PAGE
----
Texas Courts may order what is known as ‘retroactive child support.’ This means that in addition to requiring a parent to pay child support going forward, a parent may be ordered to pay back child support for previous times when that parent was not helping to support the child. In order for a court to order retroactive child support, the court must first find that no previous order regarding child support was in place, or that the previous order in place was terminated prior to the time frame for which back child support is requested. If someone is ordered to pay child support and fails to do so, those missed payments are known as arrears, not retroactive child support, and a different process is in place for collecting back payments.
If no child support order is in place, the judge then has discretion to determine whether retroactive child support is in the best interest of the child. It is up to the judge to make a decision based on the specific facts of each individual case, however, judges often consider the type of help and support given by the non-possessory parent when making a decision about retroactive child support. If the court finds that the parent has been providing some form of support, the judge may decide that retroactive child support is unnecessary.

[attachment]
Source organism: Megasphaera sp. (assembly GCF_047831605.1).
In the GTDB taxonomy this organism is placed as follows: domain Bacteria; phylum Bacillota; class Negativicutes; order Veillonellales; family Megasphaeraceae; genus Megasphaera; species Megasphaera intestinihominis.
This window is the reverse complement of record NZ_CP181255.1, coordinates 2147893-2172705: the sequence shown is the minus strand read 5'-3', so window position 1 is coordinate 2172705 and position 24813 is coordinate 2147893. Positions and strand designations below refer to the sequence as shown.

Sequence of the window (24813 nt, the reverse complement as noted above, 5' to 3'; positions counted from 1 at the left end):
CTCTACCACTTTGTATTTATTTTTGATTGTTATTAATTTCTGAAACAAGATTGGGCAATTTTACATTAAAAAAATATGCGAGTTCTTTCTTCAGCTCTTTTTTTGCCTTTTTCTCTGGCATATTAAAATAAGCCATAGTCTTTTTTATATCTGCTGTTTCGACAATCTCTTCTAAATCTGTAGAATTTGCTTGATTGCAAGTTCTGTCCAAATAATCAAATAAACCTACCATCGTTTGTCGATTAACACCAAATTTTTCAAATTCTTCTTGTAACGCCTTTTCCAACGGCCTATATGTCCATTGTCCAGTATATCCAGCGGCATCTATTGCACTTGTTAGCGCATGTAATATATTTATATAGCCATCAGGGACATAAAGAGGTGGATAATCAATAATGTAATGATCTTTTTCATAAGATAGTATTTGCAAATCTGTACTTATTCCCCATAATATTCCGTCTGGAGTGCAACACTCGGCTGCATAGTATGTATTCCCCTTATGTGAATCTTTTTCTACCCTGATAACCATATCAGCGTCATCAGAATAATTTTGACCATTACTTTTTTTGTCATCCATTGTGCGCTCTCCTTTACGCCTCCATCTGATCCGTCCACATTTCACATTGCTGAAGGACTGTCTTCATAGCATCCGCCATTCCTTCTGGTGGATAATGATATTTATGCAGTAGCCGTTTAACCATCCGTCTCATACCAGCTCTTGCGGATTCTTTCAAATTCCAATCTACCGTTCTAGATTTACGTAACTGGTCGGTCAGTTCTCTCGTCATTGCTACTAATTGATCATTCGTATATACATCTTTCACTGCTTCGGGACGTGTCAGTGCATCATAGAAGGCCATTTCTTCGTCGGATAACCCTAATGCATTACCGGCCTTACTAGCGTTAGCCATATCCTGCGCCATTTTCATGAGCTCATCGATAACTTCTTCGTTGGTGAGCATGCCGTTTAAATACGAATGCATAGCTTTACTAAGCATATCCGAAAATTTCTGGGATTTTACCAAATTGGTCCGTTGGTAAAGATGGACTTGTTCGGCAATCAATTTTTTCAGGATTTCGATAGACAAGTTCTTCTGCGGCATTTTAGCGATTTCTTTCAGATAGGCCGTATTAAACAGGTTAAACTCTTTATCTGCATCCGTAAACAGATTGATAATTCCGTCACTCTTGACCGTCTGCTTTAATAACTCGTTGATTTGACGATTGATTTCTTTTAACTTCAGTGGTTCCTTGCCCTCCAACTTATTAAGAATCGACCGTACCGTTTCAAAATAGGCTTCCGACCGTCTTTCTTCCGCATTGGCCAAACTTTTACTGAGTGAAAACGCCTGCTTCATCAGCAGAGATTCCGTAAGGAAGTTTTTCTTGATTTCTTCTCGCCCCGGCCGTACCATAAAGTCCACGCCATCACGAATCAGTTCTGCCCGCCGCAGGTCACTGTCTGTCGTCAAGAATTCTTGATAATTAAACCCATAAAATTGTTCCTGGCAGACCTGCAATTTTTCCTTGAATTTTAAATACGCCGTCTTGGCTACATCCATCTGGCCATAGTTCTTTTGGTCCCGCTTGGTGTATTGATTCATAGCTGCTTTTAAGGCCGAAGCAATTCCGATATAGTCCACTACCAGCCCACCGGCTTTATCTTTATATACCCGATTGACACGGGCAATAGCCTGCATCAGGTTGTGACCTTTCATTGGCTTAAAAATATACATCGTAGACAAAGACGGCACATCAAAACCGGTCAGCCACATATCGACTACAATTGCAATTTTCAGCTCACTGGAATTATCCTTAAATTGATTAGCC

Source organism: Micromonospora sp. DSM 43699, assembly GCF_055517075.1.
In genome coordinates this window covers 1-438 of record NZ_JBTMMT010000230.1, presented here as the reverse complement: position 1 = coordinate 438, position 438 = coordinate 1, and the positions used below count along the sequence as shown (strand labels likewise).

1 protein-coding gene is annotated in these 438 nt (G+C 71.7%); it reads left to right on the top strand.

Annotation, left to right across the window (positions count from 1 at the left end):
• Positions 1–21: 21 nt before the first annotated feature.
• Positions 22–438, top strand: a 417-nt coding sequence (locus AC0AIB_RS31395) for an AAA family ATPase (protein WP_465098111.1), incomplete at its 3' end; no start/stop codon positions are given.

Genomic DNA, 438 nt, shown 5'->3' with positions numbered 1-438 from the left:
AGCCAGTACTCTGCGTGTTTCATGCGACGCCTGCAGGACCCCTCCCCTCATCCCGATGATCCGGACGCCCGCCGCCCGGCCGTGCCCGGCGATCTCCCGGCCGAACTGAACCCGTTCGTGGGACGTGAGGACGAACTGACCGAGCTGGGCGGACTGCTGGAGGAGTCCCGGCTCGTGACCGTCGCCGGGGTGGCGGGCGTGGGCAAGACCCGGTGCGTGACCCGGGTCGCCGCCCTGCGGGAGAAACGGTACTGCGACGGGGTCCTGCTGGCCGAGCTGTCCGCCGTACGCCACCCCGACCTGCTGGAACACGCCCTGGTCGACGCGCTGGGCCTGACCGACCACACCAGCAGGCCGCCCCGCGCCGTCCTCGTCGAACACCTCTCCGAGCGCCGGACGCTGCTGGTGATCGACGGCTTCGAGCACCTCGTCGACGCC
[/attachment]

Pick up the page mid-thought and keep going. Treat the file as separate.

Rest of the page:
If a judge decides to order retroactive child support, the amount of the retroactive child support payment will be calculated using the same guidelines used to determine child support payments going forward. The Court will look at the net monthly income of the person ordered to pay child support (the obligor) and order the obligor to pay a certain percent of that income every month, depending on the number of children the obligor has and several other factors. The Court will then add up the number of months in which child support should have been paid to determine a total amount of retroactive child support.
There is a presumption that the Court can only look back 4 years when determining the total amount of child support, however, that presumption can be rebutted in several ways. The Court can order retroactive child support for a period longer than four years if there is evidence showing that the obligor attempted to avoid the establishment of child support obligation even though the obligor knew (or should have known) that he was the parent.
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